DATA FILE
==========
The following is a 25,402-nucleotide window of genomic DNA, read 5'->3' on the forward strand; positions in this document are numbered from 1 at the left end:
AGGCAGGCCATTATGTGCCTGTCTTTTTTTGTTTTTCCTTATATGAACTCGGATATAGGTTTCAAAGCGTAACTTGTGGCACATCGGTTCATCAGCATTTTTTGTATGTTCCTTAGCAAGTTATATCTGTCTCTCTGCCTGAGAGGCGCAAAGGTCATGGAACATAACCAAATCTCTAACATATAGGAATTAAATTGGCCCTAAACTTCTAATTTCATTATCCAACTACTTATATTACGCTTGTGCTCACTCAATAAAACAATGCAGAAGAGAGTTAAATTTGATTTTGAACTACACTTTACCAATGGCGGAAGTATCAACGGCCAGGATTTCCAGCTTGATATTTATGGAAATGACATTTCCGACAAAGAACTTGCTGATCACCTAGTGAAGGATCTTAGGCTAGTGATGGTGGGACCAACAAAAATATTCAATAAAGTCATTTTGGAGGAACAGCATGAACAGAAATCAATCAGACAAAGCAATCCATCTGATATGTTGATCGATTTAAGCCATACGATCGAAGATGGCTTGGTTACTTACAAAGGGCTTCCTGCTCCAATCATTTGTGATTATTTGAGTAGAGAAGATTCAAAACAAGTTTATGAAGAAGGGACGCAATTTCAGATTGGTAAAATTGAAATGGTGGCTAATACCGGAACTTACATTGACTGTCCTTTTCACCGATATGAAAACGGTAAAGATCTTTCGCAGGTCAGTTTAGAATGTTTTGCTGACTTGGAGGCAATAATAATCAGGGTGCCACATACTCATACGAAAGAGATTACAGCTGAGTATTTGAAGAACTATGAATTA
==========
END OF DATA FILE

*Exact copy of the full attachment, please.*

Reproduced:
The following is a 25,402-nucleotide window of genomic DNA, read 5'->3' on the forward strand; positions in this document are numbered from 1 at the left end:
AGGCAGGCCATTATGTGCCTGTCTTTTTTTGTTTTTCCTTATATGAACTCGGATATAGGTTTCAAAGCGTAACTTGTGGCACATCGGTTCATCAGCATTTTTTGTATGTTCCTTAGCAAGTTATATCTGTCTCTCTGCCTGAGAGGCGCAAAGGTCATGGAACATAACCAAATCTCTAACATATAGGAATTAAATTGGCCCTAAACTTCTAATTTCATTATCCAACTACTTATATTACGCTTGTGCTCACTCAATAAAACAATGCAGAAGAGAGTTAAATTTGATTTTGAACTACACTTTACCAATGGCGGAAGTATCAACGGCCAGGATTTCCAGCTTGATATTTATGGAAATGACATTTCCGACAAAGAACTTGCTGATCACCTAGTGAAGGATCTTAGGCTAGTGATGGTGGGACCAACAAAAATATTCAATAAAGTCATTTTGGAGGAACAGCATGAACAGAAATCAATCAGACAAAGCAATCCATCTGATATGTTGATCGATTTAAGCCATACGATCGAAGATGGCTTGGTTACTTACAAAGGGCTTCCTGCTCCAATCATTTGTGATTATTTGAGTAGAGAAGATTCAAAACAAGTTTATGAAGAAGGGACGCAATTTCAGATTGGTAAAATTGAAATGGTGGCTAATACCGGAACTTACATTGACTGTCCTTTTCACCGATATGAAAACGGTAAAGATCTTTCGCAGGTCAGTTTAGAATGTTTTGCTGACTTGGAGGCAATAATAATCAGGGTGCCACATACTCATACGAAAGAGATTACAGCTGAGTATTTGAAGAACTATGAATTA